Hugh McIlvanney, probably the best-known of British sportswriters, was honoured at today’s London Press Club awards at Claridge’s when he was named as the winner of the Edgar Wallace award for fine writing.
McIlvanney, 73, pictured right, continues his work at the Sunday Times following notable spells at The Scotsman, the Daily Express and Observer. He is the second member of the SJA to take the Edgar Wallace award in as many years, following the late Ian Wooldridge 12 months ago.
The Edgar Wallace award is named after the Fleet Street correspondent – he covered the Boer War for the Daily Mail and was a friend and contemporary of Rudyard Kipling – who later became the world’s best-read crime writer. It is yet a further accolade for McIlvanney, who has already won the Sportswriter of the Year award seven times and who is the only sportswriter ever to have been voted the Journalist of the Year.
Over his career, McIlvanney’s reputation has gained him unique access to several leading sports personalities, including Muhammad Ali, Jock Stein, George Best and Sir Alex Ferguson, while the Scot’s ability to turn a phrase usually awes his colleagues. It was McIlvanney, for instance, who accurately observed that British heavyweight Joe Bugner had â€œthe physique of a Greek statue but fewer movesâ€.
David Randall, in his book The Great Reporters, described McIlvanney thus:
Although his features were sometimes filed to a deadline that bore no relation to the one we in the office were working on, he could, if it came to it, ad lib down the phone a 2,000-word report of a major event that was, when you received it, as inventive, lucid and considered as if it had been written with a goose-quill pen over three weeks. To this talent, he added a capacity for reading and research that bordered on the compulsive. His quest for precision and talent for getting to the essence of anything was best shown in his report on the death of the young, painfully shy boxer Johnny Owen following a bout in Las Vegas:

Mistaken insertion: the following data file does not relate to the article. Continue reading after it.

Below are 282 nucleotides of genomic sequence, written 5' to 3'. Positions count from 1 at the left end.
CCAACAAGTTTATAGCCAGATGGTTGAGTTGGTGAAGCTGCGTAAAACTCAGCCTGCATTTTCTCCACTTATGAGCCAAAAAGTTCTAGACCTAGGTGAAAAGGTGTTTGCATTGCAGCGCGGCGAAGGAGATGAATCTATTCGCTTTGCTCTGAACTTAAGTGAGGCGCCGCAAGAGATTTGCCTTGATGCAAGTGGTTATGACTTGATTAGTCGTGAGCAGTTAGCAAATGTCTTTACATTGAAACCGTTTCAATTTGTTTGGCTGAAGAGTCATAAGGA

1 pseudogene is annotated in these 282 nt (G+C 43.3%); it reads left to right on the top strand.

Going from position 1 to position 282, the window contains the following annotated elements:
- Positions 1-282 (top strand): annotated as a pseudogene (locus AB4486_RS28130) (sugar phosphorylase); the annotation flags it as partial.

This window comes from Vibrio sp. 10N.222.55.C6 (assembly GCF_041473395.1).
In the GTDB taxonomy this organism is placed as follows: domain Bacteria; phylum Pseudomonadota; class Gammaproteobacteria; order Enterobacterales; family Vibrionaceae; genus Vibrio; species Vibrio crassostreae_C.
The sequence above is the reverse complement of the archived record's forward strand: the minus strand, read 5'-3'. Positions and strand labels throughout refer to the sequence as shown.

“Boxing gave Johnny Owen his one positive means of self-expression. Outside the ring he was an inaudible and almost invisible personality. Inside, he became astonishingly positive and self-assured. He seemed to be more at home there than anywhere else. It is his tragedy that he found himself articulate in such a dangerous language.â€
The London Press Club‘s awards this year were newsworthy for naming Alan Johnston, the BBC’s kidnapped Gaza correspondent, as broadcasting journalist of the year. Johnston’s father, Graham, and the BBC director general, Mark Thompson, accepted the award on behalf of the journalist, who was seized at gunpoint in Gaza City on March 12 and has not been seen since.
“We nominated Alan for the broadcasting journalist of the year award long before his abduction in Gaza – in recognition of his outstanding journalism over the last three years,” Thompson said. “Alan stayed there so long, and stayed after so many other Western correspondents had left, because he wanted to tell the story of Gaza, and to tell it not from a studio in London or by voicing over pictures taken by an agency or a freelancer thousands of miles away, but on the ground and among the people of Gaza.
“And he wanted to do that with real journalistic values: with humanity but also with objectivity and impartiality. “We are absolutely delighted that Alan’s long-term professionalism and dedication has been recognised by this award but – at the same time – saddened that, in recent weeks, he has had to pay such a high price.”
Other winners at today’s awards, organised by the 115-year-old London Press Club, included the Daily Mirror, which won daily newspaper of the year and scoop of the year for its story about deputy prime minister John Prescott’s affair with his diary secretary Tracey Temple.
The Mail on Sunday won the Sunday newspaper of the year award.